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The Professor Was a Thief
     

The Professor Was a Thief

4.7 4
by L. Ron Hubbard
 

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Extra! Extra! Read all about it! The Empire State Building has vanished into thin air! Gone, too, are Grant’s Tomb and Grand Central Station, and all hell is breaking loose in New York City!

What’s the story? One grizzled old newspaper reporter known simply as Pop—a role made for Walter Matthau—is on top of it . . . and better stay

Overview

Extra! Extra! Read all about it! The Empire State Building has vanished into thin air! Gone, too, are Grant’s Tomb and Grand Central Station, and all hell is breaking loose in New York City!

What’s the story? One grizzled old newspaper reporter known simply as Pop—a role made for Walter Matthau—is on top of it . . . and better stay there, because his livelihood is on the line. If Pop fails to get to the bottom of the vanishing landmarks, his job will disappear as well—and land in the hands of the newspaper publisher’s son-in-law.

Any cub reporter could find a someone breaking the laws of the city, but tracking down a suspect who’s breaking the laws of physics is a different story altogether. But Pop’s like a dog with a bone, and he won’t let go until he gets at the truth . . . no matter how strange or astounding it is. In the end, he gets a lesson in larceny, proving that when you get down to business, size really does matter.

By the spring of 1938, Hubbard’s stature as a writer was well established. As author and critic Robert Silverberg puts it: he had become a “master of the art of narrative.” Hubbard’s editors urged him to apply his gift for succinct characterization, original plot, deft pacing and imaginative action to a genre that was new, and essentially foreign, to him—science fiction and fantasy. The rest is Sci-Fi history.

Also features the science fiction adventures Battle of the Wizards, in which an epic battle between science and magic unfolds with an entire planet hanging in the balance, and Hubbard’s first published foray into science fiction and fantasy, The Dangerous Dimension, the story of a mathematics professor who discovers an equation that enables him to teleport anywhere he can imagine . . . even if he doesn’t want to go.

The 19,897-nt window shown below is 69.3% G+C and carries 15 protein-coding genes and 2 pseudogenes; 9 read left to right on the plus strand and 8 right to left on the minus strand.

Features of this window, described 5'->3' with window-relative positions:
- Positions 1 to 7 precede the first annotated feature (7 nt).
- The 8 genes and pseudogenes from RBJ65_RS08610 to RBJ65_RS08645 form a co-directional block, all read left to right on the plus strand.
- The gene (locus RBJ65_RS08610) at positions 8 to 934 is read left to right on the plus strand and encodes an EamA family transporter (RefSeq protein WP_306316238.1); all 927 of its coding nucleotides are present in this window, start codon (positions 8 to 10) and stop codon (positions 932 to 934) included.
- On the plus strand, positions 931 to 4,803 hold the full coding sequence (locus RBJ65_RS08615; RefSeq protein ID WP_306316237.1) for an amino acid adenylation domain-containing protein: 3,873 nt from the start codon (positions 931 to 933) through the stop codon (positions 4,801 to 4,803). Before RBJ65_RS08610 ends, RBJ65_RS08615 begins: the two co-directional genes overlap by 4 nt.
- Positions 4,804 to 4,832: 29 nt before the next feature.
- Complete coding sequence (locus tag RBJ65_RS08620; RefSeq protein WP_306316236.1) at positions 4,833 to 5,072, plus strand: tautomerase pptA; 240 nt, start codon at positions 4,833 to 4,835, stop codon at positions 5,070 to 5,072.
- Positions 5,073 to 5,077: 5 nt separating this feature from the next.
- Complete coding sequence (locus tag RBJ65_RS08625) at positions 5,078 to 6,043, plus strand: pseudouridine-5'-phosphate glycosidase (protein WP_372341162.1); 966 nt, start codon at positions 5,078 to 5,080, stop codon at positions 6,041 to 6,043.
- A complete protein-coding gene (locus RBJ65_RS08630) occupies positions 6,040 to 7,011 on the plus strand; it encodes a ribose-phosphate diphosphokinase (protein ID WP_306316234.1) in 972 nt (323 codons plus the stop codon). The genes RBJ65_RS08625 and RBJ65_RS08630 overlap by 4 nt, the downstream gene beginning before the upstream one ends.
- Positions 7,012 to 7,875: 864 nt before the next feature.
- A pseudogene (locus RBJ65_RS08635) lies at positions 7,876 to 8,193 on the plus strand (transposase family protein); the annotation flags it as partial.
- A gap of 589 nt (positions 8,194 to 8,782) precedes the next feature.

Editorial Reviews

Publishers Weekly
Seasoned reporter Pop has just been told his career will prematurely end within two days thanks to the new changes at World-Journal. Hoping to salvage his career, he takes the first lead he can get and finds himself at the doorstep of Professor Pertwee, a short man with big plans about making things smaller. Two other stories, “Battles of Wizards” and “The Dangerous Dimension,” round out this collection, reminding listeners that though Hubbard wrote science fiction, he often had a great sense of humor. The integration of sound effects, musical score and a full cast nostalgically harkens listeners back to the world of old-time radio. The main narrator carries the brunt of all three stories with a pitch and edge to his voice that is quite evocative of pulp fiction and while in other stories might feel overdramatic, fits perfectly well with Hubbard's tone. (July)
From the Publisher

." . . the adventure ones are just so much fun, that you wish there were more things written like them." —Kevin J. Anderson

"A master of the fast-action short story." —Robert A. Heinlein

“As part of The Professor Was a Thief book, you'll find two additional stories, ‘Battle of Wizards’ and ‘The Dangerous Dimension,’ round out this collection, reminding listeners that though Hubbard wrote science fiction, he often had a great sense of humor. The integration of sound effects, musical score and a full cast nostalgically harkens listeners back to the world of old-time radio. The main narrator carries the brunt of all three stories with a pitch and edge to his voice that is quite evocative of pulp fiction and while in other stories might feel overdramatic, firs perfectly well with Hubbard’s tone.” —Publishers Weekly

Product Details

ISBN-13:
9781592126040
Publisher:
Galaxy Press, LLC
Publication date:
07/08/2009
Series: